Figure 12 shows an elongate tool 28 for inserting and operating the implant. At one end there is a portion 29 which, in a commercial embodiment would be provided with a suitable handle with controls. The portion 29 includes an elongate rotatable shaft 30 which extends through the tool 28 to a socket 31 at the distal end. As shown in Figure 13, this engages the coupling 6. This, by rotating the shaft 30 the implant can be expanded as discussed earlier (and as shown in Fig 14). At the handle end there are also two members 32 which control latches 33 at the distal end. These engage in portions 34 provided on the implant 1, to secure the implant to the tool and to stop it from rotating. The surgeon can hold the tool 28 and rotate shaft 30 to expand the implant. Once the implant is fully expanded, the members 32 are operated to release the tool 28 from the implant 1, so that the tool can be withdrawn.

Spinal Implant According to Second Embodiment

The implant 10 shown in Figures 15 and 16 comprises upper vertebra-engaging member 12 and lower vertebra-engaging member 14. The members 12 and 14 have dimpled major surfaces indicated generally, for example at 13. The upper and lower vertebrae engaging members 12 and 14 correspond to the jaws of the previously described implant 1 shown, for example in Figures 3 and 4. The upper and lower vertebra- engaging members 12 and 14 each define four recesses (15a-h respectively, 15g-h obscured) in pairs on either side.

The upper and lower vertebra- engaging members 12 and 14 are supported by elongate cranks 16, 17, 18, 19, 20, 21, 22 and 23. The crank 16-23 provide the bone-engaging elements. Each crank is geared at one end e.g. 24 and has a tooth at its opposite end e.g.

The elongate cranks 16-23 are arranged in pairs with a geared end of one crank in a pair engaging the geared end of the other crank in the pair. For example, geared end 24 of crank 22 engages with geared end 26 of crank 16. The cranks are pivotally mounted on solid pins e.g. 27 which are held by the respective vertebra-engaging members 12 and 14. This solid pin arrangement provides significant structural strength to the spinal implant.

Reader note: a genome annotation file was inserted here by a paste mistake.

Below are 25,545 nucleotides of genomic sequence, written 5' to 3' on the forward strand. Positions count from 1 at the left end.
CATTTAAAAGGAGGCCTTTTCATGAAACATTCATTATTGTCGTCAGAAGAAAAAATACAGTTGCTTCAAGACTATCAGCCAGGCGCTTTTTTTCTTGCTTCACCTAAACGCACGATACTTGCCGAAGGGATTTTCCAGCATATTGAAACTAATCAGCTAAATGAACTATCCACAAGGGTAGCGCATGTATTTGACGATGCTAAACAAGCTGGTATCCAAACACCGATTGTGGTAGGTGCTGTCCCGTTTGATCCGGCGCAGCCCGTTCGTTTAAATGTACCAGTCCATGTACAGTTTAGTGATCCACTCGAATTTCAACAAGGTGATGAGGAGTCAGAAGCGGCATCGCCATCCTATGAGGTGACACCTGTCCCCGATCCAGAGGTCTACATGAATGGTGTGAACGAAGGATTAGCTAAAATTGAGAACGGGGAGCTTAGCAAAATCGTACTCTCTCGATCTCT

A rotary drive mechanism is provided by screw 28 which is received within trunnions 30, 32. The elongate cranks 16-23 are each additionally pivotally mounted on the trunnions 30, 32 adjacent their respective geared ends, by stub axles e.g. 33,35, whereby upon rotation in one direction of the screw 28, the trunnions 30, 32 move outwardly causing the cranks 16-23 to rotate about the stub axles whereby the vertebra-engaging members 12 and 14 move outwardly to the position shown in Figure 15. The cranks go 10° over centre, engaging stops on the upper and lower vertebra-engaging members 12 and 14. This advantageously removes any loading from the gears and the screw mechanism when the implant is in a fully expanded condition. At one end of the screw is formed a nut 34. The gearing on the cranks helps to ensure parallel opening of the implant in use.

The thread of screw 28 is carefully designed to ensure parallel opening of the vertebrae- engaging members 12 and 14. The screw 28 has different threads front and rear in order to instigate different opening heights. Specifically the thread has a pitch of 0.4 at the front and 0.35 at the rear to ensure parallel opening. Parallel operation of the spinal implant is also ensured by the gearing at the ends of the cranks. Resistance to rotation of screw 28 monitors the implant in an expanded condition.

The dimples on the major surfaces of vertebra-engaging members 12 and 14 provide a rough surface for bone graft to attach to. The spinal implants 10 of Figure 15 is shown in a closed condition in Figure 16. In this condition, the spinal implant has a relatively smooth profile which facilitates insertion into the inter- vertebral space.